The emulated keyboard is the directly hardware-emulated representation of the computer keyboard. This essentially means that the keyboard is emulated as what it is, a collection of switches with different keycaps on top.

This is the immediate kind of emulation, typical for MAME.


As described, there are three modifier keys for the TI keyboard: Shift, FCTN, and CTRL.

While Shift and CTRL are usually part of the normal PC keyboard, the FCTN key must be mapped to some other key, since a PC keyboard does not have a FCTN key. This is by default the Alt key (or AltGr).

The emulated keyboard mode emulates each of the keys as a separate switch. Accordingly, to type an exclamation mark, the switch labeled Shift and the upper left switch must be pressed. This is the typical assignment on PC keyboards as well.

The trouble with the keys

If we want to type a double quote, the FCTN key and the P key must be pressed. With the typical mapping, this means that you have to press Alt and P on your PC keyboard to get the quote, because the emulated TI wants to see those two switches pressed. And this is all the trouble with the emulated keyboard: The PC keyboards do not match this key assignment. What you see on your keycaps is not what you see in MAME.

Things may become worse. On QWERTY keyboards, many of the key mappings are similar to the TI keyboard. Me, for example, I'm using a QWERTZ keyboard, and this does not only mean swapped Y and Z keys, but many other keys being relocated. The double quote is assigned to Shift-2, where the QWERTY keyboards have the @ sign. The @ sign, in turn, is on AltGr-Q on my keyboard. So my dear American and English friends, when you complain about this mode, please remember those people who have international keyboard layouts.

Why can't we just take the PC keys? When we type a double quote, can't this just be fed into the emulation?

But that is not the way how MAME works. As I wrote above, MAME executes the original keyboard scanning routine of the TI, and this routine expects that you have pressed the FCTN key and the P key. There is a way, though, which I explain in more detail in the section about the natural keyboard.

Full mode

The full mode defines all keys of the emulated system. That is, each key switch of the emulated system should be mapped to some key switch on the keyboard.

In this diagram you can see where you can find the TI keys on a common PC keyboard. To type a question mark, you have to press Alt (left of the space bar) or AltGr (right of the space bar) as the FCTN key, and the i key.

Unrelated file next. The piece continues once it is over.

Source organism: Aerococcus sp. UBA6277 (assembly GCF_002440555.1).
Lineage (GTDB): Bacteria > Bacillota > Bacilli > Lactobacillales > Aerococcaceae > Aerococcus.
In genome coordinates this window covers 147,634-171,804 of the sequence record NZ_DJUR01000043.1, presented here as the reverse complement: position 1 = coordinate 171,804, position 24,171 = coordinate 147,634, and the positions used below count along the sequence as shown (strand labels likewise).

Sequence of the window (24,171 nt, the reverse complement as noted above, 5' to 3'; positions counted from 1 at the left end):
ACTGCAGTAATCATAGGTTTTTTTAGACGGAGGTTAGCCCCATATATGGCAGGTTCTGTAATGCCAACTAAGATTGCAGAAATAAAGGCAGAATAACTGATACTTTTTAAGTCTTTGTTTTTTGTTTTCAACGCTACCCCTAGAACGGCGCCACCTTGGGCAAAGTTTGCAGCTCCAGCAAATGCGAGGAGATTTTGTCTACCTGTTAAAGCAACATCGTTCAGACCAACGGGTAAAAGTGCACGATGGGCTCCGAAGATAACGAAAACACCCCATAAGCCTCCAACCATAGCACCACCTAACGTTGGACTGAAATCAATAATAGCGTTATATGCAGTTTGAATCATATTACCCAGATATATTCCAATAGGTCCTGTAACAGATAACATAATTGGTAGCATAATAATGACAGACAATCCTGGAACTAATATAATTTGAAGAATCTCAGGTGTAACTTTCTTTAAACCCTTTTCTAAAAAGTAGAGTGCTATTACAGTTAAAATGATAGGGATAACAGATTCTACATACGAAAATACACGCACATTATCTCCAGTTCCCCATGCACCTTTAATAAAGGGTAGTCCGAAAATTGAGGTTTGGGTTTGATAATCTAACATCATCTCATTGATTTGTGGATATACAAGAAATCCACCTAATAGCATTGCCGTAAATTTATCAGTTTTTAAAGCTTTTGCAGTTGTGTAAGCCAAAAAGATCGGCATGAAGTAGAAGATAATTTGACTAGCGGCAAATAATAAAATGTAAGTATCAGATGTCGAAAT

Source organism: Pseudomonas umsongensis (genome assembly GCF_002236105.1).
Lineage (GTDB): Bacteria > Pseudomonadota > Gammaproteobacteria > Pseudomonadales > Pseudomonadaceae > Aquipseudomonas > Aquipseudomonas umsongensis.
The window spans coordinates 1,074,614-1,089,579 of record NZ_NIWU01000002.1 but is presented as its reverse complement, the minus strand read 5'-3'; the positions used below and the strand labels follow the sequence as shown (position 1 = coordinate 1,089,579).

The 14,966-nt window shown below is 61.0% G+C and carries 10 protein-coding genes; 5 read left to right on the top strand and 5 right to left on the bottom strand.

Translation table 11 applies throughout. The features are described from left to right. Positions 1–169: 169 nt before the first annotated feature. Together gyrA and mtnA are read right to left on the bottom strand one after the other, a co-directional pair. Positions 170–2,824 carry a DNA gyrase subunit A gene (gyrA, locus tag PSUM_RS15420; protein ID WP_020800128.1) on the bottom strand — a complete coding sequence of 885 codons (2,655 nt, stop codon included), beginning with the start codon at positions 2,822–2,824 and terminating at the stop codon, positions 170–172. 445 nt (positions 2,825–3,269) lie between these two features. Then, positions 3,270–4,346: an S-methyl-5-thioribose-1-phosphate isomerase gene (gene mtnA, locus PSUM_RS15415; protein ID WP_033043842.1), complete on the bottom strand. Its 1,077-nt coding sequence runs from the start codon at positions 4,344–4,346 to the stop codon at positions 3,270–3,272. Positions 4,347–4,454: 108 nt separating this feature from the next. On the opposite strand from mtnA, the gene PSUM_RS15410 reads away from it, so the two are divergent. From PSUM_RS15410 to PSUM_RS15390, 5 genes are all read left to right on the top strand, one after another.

You can swap to the partial mode by pressing ScrlLock.

keyboard map t1 full

Partial mode

In the partial mode, some of the keys are reserved for MAME operation. One of the most surprising assignments is the Pause function on the P key. When you press P in partial mode, the emulation is paused, which means that it stops and ignores all further key inputs, and the screen output is dimmed. Lots of users falsely believed that the emulation crashed (and told other people that MAME crashed all the time, completely unstable). Pressing P again resumes emulation.

To swap back to the full mode, just press ScrlLock again.

keyboard map t1 partial

The most important functions of the partial mode are to

  • open the OSD menu: TAB
  • stop the emulation: ESC
  • reset the emulation: F3 (Shift-F3)
  • make a screenshot: F12
  • load a saved state: F7
  • save a state: Shift-F7

The AlphaLock issue

The AlphaLock key is mapped to ShiftLock by default. However, I usually remap AlphaLock to another key, like the LeftWin key (between Ctrl and Alt).

The reason is that ShiftLock is a stateful key on the PC. This means it has two states which you can switch by shortly pressing the key; you don't need to keep it pressed. So when you work with MAME, you may want to push that key to have uppercase characters (the default on the TI). But then you notice something in your PC mail program and switch to that program, noticing you still have ShiftLock active, and release it, because you don't want to write your E-mail message in uppercase.

But MAME will not notice the change of the key state, since you unfocused its window (when you clicked on your other program). From now on, the key state is swapped in MAME.

Also, when you leave MAME, it will save the key state. When you start it later, it still assumes that state, regardless of the real ShiftLock state.

Hence, I highly recommend to remap the AlphaLock key.

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